UNION COUNTY – When Governor Roy Cooper benevolently allowed the citizens of North Carolina to move into Phase 2 of reopening the state, it appeared the order limited crowd-sizes to 25 people or less for outdoor events did not apply to educational institutions.
The order said educational institutions were exempt, and that pleased members of the Union County Board of Education because it meant they could provide their students with a traditional graduation ceremony (with social distancing, of course!) that gave the recognition, pride, and closure that these seniors deserved as they graduate from high school.
Except, Governor Cooper backtracked, clarifying that the exemption was not meant for event such as graduation ceremonies. Oh, really? Well, too bad, the Board said, because that’s exactly what we’re doing.
“[…] “Obviously we have a terrible lack of leadership from the governor of our state,” school board member Gary Sides said. “We’re trying to fumble through and not deprive these kids of one of the most important events of their life. “
“Gov. Cooper is not allowing us to do the things we would normally do for our students,” Vice Chair Kathy Heintel said. “And I call for the people to ask him why he’s not allowing us to do this.”
Board Member Gary Sides issued a motion to host face-to-face graduations outside at Union County School stadiums while practicing social distancing, which would violate Governor Cooper’s Phase 2 order.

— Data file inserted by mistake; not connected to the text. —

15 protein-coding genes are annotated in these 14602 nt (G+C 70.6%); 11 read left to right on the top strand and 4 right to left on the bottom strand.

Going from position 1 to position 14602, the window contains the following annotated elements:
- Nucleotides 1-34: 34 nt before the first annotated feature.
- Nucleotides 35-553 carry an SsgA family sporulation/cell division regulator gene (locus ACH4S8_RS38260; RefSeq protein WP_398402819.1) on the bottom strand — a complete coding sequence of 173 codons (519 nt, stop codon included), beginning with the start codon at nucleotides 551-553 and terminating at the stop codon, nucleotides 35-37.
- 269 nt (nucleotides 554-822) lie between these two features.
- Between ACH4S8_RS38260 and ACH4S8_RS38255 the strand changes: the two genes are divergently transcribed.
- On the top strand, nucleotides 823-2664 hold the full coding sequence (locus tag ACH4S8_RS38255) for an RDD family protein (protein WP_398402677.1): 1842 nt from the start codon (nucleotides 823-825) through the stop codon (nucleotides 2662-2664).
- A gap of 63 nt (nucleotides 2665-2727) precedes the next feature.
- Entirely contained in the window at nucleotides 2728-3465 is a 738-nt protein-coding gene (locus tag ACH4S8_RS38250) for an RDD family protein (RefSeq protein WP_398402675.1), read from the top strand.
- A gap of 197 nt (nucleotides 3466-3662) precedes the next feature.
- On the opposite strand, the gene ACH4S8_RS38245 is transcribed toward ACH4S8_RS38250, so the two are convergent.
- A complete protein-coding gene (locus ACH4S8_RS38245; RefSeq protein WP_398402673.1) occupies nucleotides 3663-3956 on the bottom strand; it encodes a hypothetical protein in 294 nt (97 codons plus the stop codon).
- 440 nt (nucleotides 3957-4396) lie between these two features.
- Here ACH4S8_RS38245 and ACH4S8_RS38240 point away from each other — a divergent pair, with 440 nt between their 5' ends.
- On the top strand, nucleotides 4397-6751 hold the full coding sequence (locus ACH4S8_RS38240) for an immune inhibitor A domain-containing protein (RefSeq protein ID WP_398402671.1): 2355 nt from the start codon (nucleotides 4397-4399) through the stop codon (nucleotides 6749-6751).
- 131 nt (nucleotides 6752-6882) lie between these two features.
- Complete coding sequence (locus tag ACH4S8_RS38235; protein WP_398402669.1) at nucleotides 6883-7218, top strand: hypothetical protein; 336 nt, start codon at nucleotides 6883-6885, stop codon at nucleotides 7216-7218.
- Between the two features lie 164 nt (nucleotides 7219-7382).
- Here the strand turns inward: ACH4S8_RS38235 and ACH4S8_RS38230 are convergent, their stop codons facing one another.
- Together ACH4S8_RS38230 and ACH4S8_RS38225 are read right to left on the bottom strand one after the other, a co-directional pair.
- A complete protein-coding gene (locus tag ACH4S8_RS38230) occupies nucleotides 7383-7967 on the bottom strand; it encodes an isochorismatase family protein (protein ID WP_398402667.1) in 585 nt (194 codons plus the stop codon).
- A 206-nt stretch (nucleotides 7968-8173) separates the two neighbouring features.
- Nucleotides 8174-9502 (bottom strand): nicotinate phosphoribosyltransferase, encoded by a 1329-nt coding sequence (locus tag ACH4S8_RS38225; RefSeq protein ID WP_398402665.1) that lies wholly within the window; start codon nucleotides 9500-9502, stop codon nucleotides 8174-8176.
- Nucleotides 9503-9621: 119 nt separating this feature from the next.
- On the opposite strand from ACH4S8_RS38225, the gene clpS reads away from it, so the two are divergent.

“I don’t like the governor’s order at all,” board member Christina Helms said. “I think they’re ridiculous and I’m appalled by him right now. But I think it’s a good example for our students that you might not like the law but you need to obey it.”
“We need to abide by the governor’s orders,” board member Joseph Morreale said. “While we don’t agree with them we still need to abide by them. And I’m not willing to sit in jail to host a traditional graduation.”
The motion narrowly passed in a 5-4 vote.
But discussions continued to explore back-up plans like hosting graduation in South Carolina or breaking up graduations into small groups that honor the governor’s order.
Violating the governor’s order is a class 2 misdemeanor, which is punishable by up to 60 days in jail and a $1,000 fine.
Chairperson Merrell says it would likely amount $11,000 fine because there are 11 high schools in the district.” […]”
Consider, for a moment, how asinine this rule is if the schools elect to merely visit South Carolina to have a traditional graduation ceremony and then come back. Think about how absurd it is that a person would go to jail or face thousands in fines for allowing that exact same event to happen in Union County.
The people and leaders of Union County have taken a strong stance against the governor’s nonsensical, unconstitutional, over-the-top orders ever since it became clear that the ‘cure was worse than the disease.’
We extend our sincere congratulations to all the graduating seniors across North Carolina, and especially those in Union County where they are lucky to have leaders that fight for them, even when it means risking violation of the governor’s edict.